Project Risks: Error Handling and Estimation

Posted: November 28, 2012 in Project Management, Testing
Tags: , , ,

Having worked on numerous high profile projects, it is still surprising to find push back from stakeholders and delivery teams not to include dedicated story points and capacity for the not so ‘sexy’ error handling and UI error / warning messages from iteration (sprint) 1.

With the growing acceptance of adding UX design to the project team, providing the vision; through the creation of design prototypes that help secure budgets and buy-in from stakeholders, many of these design presentations concentrate on the happy path scenario only. Story backlogs are created, estimates generated and iterations sliced and diced giving everyone a sense of we can do this, with a clear; agreed roadmap in place.

Sound bites such as ‘Minimum Credible Release’ are likely to be shared, pats on the back, high fives and talk of just how big the bonus will be; may become common place.

But what happens on the run in to production implementation? End to End system testing starts, or worse UAT, tests are passing, confidence rising… Then Bang! A downstream system goes down for maintenance, no body knew on the project team…. The UI can’t cope, starts crashing at will, those in the business responsible for UAT are now panicking as its 2 weeks until launch and the platform is not stable….. That bonus that was a sure bet that morning is starting to move from a deposit on the Ferrari to a child’s toy Ferrari…. How could this of happened????

No-one thought about the what-if scenario, all hands to the pump… We must go live in 2 weeks (I at least want to test drive the Ferrari!)!!!!! This is where Project Management need to ensure that during project initiation and backlog creation; the definition and estimation phase should include representation from a variety of functions such as; QA, Business Analysis, Development and business. Taking the UX design, should lead to a decomposition of each functional area. All of the integration touch-points need to be clearly defined in order that resiliency or error handling stories can be captured from which the QA team can define suitable acceptance tests to aid the in-sprint development and testing.

Taking the time up-front to fully size stories for the functional and non-functional requirements; though increasing the initial estimate, should help to reduce risk factors and potential failure points; especially in the run up to production implementation. There is likely to be pushback from the business from the outset, as estimates are increased, and it is difficult for the stakeholders to visualise the value that is being added to the system. The project team will need to provide a solid case for the investment; calling upon previous experiences and championing the case for the production support team to minimise outages once the product is deployed to production.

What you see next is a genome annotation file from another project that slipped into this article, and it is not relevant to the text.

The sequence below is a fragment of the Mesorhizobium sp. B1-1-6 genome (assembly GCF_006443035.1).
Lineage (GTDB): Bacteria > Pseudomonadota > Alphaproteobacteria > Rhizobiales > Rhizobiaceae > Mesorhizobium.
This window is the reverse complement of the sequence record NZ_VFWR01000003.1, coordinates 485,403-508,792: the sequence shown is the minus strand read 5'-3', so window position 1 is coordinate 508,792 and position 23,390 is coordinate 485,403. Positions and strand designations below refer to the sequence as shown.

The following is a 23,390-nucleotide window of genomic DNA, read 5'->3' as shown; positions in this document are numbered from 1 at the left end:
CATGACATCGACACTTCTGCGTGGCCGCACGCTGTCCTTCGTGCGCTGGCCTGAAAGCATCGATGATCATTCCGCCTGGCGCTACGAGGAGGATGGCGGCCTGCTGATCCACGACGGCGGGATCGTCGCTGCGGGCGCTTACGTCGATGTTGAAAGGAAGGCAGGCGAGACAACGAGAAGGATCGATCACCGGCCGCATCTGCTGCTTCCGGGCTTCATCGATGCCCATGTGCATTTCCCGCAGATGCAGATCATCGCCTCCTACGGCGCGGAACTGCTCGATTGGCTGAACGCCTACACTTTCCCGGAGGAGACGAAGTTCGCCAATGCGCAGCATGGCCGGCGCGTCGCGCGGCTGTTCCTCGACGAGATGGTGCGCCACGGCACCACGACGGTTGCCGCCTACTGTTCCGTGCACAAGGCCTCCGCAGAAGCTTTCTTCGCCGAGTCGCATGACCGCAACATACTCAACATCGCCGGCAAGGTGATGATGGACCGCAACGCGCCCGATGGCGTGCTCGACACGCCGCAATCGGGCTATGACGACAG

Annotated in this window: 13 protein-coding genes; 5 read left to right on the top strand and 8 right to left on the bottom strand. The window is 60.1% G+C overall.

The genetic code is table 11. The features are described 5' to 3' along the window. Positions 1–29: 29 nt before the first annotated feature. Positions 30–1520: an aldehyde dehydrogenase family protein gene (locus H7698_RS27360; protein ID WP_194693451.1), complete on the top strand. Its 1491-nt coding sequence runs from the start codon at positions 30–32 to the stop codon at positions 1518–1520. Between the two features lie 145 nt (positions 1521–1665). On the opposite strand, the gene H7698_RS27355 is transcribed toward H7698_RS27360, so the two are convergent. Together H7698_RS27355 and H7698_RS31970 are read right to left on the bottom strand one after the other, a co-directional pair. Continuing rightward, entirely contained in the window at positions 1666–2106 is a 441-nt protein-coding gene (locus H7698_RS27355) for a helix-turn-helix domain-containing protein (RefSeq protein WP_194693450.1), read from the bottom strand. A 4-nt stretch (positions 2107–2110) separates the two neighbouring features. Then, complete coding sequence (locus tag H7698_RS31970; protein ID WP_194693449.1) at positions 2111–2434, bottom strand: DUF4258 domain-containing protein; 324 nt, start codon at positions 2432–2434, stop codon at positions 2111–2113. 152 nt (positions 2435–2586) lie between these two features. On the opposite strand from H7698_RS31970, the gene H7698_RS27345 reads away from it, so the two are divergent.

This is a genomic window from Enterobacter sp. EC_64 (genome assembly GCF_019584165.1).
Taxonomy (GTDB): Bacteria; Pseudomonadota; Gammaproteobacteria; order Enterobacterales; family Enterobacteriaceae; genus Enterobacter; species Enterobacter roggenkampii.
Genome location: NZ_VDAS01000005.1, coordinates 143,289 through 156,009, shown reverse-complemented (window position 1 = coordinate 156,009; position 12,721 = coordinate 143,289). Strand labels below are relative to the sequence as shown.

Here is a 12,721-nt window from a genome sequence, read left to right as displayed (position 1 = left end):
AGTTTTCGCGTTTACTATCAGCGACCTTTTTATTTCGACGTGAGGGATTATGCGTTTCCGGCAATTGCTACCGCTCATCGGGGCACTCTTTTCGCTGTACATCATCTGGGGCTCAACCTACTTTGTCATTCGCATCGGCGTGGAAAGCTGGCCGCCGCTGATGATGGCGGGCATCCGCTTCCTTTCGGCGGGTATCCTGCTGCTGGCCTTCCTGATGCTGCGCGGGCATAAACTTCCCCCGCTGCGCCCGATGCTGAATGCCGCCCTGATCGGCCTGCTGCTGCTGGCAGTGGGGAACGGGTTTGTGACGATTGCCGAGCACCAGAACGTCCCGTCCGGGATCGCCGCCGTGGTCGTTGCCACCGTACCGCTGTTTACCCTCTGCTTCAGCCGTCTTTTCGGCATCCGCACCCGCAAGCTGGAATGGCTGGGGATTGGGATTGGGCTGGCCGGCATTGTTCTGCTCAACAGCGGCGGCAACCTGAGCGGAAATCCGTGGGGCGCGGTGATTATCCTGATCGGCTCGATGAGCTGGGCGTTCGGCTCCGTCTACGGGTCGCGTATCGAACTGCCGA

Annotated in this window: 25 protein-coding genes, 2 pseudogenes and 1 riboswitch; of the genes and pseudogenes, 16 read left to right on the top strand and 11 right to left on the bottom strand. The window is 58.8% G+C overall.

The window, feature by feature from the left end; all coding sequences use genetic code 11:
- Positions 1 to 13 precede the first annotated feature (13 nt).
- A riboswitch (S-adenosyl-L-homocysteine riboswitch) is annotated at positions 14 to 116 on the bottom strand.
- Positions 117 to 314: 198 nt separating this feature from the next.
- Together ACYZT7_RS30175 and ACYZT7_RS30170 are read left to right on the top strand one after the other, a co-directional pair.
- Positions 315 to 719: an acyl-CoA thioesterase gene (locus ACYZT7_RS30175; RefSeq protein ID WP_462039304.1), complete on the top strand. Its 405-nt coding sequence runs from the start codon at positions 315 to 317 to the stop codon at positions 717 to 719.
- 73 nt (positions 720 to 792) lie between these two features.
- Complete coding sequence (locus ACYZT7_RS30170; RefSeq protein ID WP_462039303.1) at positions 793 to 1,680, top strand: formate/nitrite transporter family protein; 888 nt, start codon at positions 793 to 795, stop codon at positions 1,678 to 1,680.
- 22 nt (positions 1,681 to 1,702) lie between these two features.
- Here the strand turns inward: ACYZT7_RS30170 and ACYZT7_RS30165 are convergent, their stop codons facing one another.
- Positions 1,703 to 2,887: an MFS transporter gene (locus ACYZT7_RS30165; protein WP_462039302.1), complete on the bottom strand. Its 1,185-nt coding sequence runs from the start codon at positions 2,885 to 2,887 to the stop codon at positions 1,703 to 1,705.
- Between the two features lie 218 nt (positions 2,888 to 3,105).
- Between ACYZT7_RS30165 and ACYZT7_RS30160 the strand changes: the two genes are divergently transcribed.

If these unhappy paths are not included from the outset, those teams that are “Agile” (quotes intentional!) will soon be forced  to support production maintenance, likelihood is that ‘special’ teams boldly given names such as “Rapid Response” or “Tiger” are likely to be formed; tasked principally with ensuring the production environment is stable, and resilient to failover. Creating such teams will impact the project teams velocity against the delivery roadmap; which the stakeholders have provided budget for.

As with all projects; there is likely to be a trade-off; it is very unlikely that a project team will be able to code for all eventualities; the stakeholders may have a high appetite for risk and may decide not to invest fully in unhappy path resiliency. However, the exercise is still a useful tool to use to populate the backlog. Architectural analysis should quickly highlight the main project / integration risks in order that mitigation plans can be agreed sooner, engaging downstream systems earlier should assist the co-ordination of production release dependencies; thus reducing risk still further.

In summary, learning from mistakes to make the next phase / project better is the goal. Providing a robust and resilient system to users and stakeholders will raise confidence in the platform; which will be useful at budget allocation times.

 

 

 

 

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